Maintain the EOL Facilities that are Deployed Using NSF “Deployment Pool” Funds so that they are Ready for Reliable and Safe Operation in Anticipated Field Programs
Robust performance of weather, climate, and chemistry models depend on accurate observations and measurements. EOL's central mission, and our first Imperative, is the maintenance of NSF-funded Lower Atmospheric Observational Facilities (LAOF) for research in atmospheric science, with emphasis on systems that are beyond the capabilities of most universities or smaller groups.
The fulfillment of Imperative I drives countless day-to-day efforts to preserve and consistently improve the NSF LAOF resources with which we are entrusted, and to maintain their readiness for our vigorous deployment schedule (see Imperative II). In the preparations for each field campaign, all EOL instrumentation slated to deploy undergoes exhaustive testing by our engineers and technicians to ensure optimal performance during the campaign. After the field phase commences it often becomes necessary to make adjustments to overcome difficult or unforeseen environmental conditions in order to meet the Principal Investigators' (PIs’) scientific objectives for the experiment.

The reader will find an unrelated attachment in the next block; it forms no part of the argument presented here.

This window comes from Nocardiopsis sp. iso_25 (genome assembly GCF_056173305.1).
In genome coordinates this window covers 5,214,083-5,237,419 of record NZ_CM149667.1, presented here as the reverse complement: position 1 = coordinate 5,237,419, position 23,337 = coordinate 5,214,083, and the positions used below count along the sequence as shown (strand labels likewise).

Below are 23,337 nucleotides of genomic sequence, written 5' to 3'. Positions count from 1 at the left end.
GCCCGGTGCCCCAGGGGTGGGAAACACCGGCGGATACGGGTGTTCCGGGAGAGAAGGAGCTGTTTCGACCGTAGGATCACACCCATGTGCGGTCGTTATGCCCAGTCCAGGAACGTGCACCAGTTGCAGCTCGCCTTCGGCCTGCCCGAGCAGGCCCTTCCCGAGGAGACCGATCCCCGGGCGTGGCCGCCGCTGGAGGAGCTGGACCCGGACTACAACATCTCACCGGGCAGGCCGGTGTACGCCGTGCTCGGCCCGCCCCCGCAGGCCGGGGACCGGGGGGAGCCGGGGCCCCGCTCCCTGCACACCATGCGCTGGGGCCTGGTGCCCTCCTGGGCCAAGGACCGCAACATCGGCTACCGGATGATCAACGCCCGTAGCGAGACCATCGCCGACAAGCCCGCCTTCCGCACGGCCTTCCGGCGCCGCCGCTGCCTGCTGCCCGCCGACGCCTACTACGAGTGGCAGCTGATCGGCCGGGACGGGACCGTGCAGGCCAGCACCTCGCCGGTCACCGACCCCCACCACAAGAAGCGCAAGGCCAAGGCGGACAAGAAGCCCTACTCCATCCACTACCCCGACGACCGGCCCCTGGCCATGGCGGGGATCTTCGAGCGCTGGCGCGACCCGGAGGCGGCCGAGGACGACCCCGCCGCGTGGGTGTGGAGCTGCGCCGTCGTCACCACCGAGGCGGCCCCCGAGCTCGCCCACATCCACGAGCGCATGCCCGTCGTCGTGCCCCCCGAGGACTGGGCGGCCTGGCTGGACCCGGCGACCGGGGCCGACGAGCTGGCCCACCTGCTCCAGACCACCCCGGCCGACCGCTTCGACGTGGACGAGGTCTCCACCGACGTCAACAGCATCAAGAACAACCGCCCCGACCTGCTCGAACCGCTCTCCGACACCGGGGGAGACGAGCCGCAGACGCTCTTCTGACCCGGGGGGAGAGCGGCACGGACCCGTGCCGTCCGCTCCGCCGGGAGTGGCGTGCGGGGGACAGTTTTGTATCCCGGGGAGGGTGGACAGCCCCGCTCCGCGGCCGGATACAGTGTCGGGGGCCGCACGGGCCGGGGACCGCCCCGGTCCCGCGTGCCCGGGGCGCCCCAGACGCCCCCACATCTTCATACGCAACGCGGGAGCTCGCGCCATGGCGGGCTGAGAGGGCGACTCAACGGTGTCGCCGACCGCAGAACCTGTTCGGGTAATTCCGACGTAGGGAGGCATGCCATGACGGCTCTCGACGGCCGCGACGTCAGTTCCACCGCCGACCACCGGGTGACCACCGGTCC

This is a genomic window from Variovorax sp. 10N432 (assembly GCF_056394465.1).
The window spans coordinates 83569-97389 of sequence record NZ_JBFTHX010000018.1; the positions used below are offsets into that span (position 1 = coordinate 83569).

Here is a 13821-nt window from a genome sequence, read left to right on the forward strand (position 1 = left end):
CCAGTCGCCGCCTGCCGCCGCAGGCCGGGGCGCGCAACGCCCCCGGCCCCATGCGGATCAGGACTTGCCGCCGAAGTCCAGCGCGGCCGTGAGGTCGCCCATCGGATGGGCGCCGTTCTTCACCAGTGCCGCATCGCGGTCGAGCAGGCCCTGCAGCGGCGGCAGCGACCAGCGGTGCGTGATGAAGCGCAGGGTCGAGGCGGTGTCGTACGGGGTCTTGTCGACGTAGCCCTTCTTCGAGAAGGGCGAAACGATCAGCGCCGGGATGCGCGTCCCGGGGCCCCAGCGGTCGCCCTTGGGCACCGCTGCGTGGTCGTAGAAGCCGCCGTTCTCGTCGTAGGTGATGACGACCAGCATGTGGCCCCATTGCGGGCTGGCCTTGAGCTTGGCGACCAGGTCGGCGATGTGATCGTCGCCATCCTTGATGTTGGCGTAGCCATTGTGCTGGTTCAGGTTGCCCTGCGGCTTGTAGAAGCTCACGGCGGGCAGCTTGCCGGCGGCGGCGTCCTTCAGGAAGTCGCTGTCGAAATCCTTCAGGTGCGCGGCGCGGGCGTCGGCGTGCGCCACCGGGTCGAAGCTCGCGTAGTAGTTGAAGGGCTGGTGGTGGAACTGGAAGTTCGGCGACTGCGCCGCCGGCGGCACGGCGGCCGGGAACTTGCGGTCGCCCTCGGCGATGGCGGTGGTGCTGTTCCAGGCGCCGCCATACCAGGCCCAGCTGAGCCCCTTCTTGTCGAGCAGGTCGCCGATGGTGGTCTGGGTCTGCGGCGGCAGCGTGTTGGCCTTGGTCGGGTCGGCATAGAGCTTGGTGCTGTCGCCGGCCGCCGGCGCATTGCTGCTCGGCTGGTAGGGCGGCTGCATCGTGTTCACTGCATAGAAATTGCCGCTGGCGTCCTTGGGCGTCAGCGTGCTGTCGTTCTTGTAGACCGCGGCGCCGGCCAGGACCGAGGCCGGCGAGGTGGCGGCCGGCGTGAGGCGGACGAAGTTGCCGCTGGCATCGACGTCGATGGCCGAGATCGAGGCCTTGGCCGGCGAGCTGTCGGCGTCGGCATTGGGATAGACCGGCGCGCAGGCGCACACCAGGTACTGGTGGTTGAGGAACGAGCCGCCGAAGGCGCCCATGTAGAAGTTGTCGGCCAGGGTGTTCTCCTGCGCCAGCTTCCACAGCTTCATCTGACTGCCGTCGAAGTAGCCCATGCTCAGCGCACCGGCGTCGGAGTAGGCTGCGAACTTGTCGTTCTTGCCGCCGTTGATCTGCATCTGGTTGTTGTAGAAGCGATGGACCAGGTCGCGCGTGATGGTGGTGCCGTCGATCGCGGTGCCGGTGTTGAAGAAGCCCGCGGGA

Deployed for the first time in 1996, the S-band Dual Polarization (S-Pol) Doppler Radar remains a one-of-a-kind, dual-polarimetric, 10-cm weather radar. S-Pol’s flexible design makes it unique in that it can support different operating modes and advanced waveforms for researchers to choose from. Housed in eight standard-sized sea containers, the radar is transportable and can be deployed to remote locations around the world; previous deployment locations include Brazil, Italy, Barbuda, and Taiwan. S-Pol provides necessary measurements of cloud and precipitation microphysics and dynamics, ultimately leading to improved forecasting of cloud and precipitation formation, severe storms, tornadoes, floods, hail, damaging winds, aircraft icing conditions, and heavy snow.
In FY 2011 several improvements to S-Pol were made in preparation for its deployment in June 2011 to the Maldives for the Dynamics of the FY 2012 Madden-Julian Oscillation (DYNAMO) field campaign. Remote status monitoring software was completed for the radar, which will allow technicians to monitor the antenna, transmitter, data, and hardware from a remote location, and which will actually page an off-site technician in the event any of these are performing outside expected parameters. The radar was also deployed with new remote operations capabilities, including remote restart of the system should it stall, and operators can set radar scans. Hardware was also purchased for the centralized data archiving.